In 2005, the Americans did finally announce they would come when an accord was reached allowing them a permanent base at Mihail Kogălniceanu International Airport near Constanţa. The Communist regime had long since been overthrown, however, and the expression "vin americanii!" was used in a more jocular or ironic fashion this time around.[17][18] A similar pattern took place in 2011 when the United States announced plans to set up a missile defence system in Deveselu Commune.[19] The 2007 film California Dreamin' also plays on the theme: one of its protagonists suffered as a boy during the bombing of Bucharest and his parents, who eagerly awaited the Americans, were instead arrested by the Soviets, so he is quite resentful toward the American troops who finally arrive in his village in 1999 to take part in operations for the Kosovo War.[20] Additionally, the phrase was associated with Michael Jackson's wildly popular Bucharest concerts, with emblematic products such as Coca-Cola and McDonald's and with popular culture offerings such as soap operas and MTV.[21]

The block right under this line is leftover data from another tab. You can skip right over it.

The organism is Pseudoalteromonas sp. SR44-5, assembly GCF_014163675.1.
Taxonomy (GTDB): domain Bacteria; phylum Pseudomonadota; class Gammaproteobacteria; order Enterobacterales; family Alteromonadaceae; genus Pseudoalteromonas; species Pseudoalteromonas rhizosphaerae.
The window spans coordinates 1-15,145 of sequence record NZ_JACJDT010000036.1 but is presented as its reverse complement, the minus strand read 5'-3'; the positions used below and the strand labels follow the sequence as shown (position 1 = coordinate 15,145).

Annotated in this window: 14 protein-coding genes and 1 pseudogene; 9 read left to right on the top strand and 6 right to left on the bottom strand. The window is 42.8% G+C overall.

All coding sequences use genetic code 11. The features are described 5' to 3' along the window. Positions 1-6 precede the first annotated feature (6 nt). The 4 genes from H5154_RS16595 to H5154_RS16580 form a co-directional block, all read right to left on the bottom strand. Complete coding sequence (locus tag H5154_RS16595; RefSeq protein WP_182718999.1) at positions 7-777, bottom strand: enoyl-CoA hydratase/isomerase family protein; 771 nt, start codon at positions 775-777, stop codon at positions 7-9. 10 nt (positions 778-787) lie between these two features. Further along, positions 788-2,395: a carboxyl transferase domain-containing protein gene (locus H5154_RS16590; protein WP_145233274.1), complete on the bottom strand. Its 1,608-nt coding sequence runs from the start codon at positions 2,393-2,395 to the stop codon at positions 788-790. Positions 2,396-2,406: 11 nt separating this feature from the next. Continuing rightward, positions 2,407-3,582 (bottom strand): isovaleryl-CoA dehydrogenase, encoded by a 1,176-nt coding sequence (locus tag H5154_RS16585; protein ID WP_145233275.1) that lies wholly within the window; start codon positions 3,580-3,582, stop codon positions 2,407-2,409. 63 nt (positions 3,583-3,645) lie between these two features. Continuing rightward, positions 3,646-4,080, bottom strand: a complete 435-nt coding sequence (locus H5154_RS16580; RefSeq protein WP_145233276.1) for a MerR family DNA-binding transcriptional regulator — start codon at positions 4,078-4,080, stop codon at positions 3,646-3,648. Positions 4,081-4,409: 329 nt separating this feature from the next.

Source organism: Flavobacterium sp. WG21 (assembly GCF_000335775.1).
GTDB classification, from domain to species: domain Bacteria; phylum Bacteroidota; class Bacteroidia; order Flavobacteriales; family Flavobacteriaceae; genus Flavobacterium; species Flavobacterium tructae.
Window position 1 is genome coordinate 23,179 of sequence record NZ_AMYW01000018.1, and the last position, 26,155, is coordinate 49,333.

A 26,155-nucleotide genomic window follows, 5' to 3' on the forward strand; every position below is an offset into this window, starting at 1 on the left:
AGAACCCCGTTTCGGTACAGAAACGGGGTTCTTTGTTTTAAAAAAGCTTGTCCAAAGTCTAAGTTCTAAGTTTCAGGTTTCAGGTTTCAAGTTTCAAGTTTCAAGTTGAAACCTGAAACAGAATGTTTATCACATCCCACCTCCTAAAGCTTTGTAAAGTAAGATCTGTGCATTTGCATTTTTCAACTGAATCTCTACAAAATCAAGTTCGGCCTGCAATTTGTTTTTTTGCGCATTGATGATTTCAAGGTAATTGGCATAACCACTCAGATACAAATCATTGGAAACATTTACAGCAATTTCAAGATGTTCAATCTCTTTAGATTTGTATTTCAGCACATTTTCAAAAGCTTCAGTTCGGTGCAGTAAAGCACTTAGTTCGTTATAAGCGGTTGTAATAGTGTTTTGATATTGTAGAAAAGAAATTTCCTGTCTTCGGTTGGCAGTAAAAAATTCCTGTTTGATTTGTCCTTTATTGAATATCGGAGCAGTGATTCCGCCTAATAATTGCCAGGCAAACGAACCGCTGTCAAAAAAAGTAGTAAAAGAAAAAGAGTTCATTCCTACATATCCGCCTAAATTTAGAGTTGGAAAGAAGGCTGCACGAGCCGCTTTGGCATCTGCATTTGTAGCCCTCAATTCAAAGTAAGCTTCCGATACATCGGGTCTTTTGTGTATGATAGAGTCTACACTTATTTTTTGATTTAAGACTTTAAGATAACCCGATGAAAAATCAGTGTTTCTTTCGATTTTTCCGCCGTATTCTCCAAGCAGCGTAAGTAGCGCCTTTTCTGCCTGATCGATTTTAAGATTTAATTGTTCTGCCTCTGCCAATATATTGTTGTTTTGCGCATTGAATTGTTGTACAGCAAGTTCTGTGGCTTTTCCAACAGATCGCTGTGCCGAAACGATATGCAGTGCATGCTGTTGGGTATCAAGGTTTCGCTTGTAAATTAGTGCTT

Notes[edit]

  1. ^ Barbu, p.47-8
  2. ^ Barbu, p.48
  3. ^ a b Barbu, p.49
  4. ^ Barbu, p.49-50
  5. ^ Barbu, p.157
  6. ^ a b Barbu, p.50
  7. ^ a b Barbu, p.51
  8. ^ Barbu, p.110
  9. ^ Barbu, p.74-5
  10. ^ Barbu, p.77-8
  11. ^ Barbu, p.78ff.
  12. ^ Barbu, p.81ff.
  13. ^ Barbu, p.88-90
  14. ^ Barbu, p.90
  15. ^ Constantiniu, Florin. O istorie sinceră a poporului român, p.450. Bucharest: Univers Enciclopedic, 1997
  16. ^ Barbu, p.73
  17. ^ (Romanian) Răzvan Belciuganu, "Vin americanii!". Jurnalul Naţional, 17 July 2007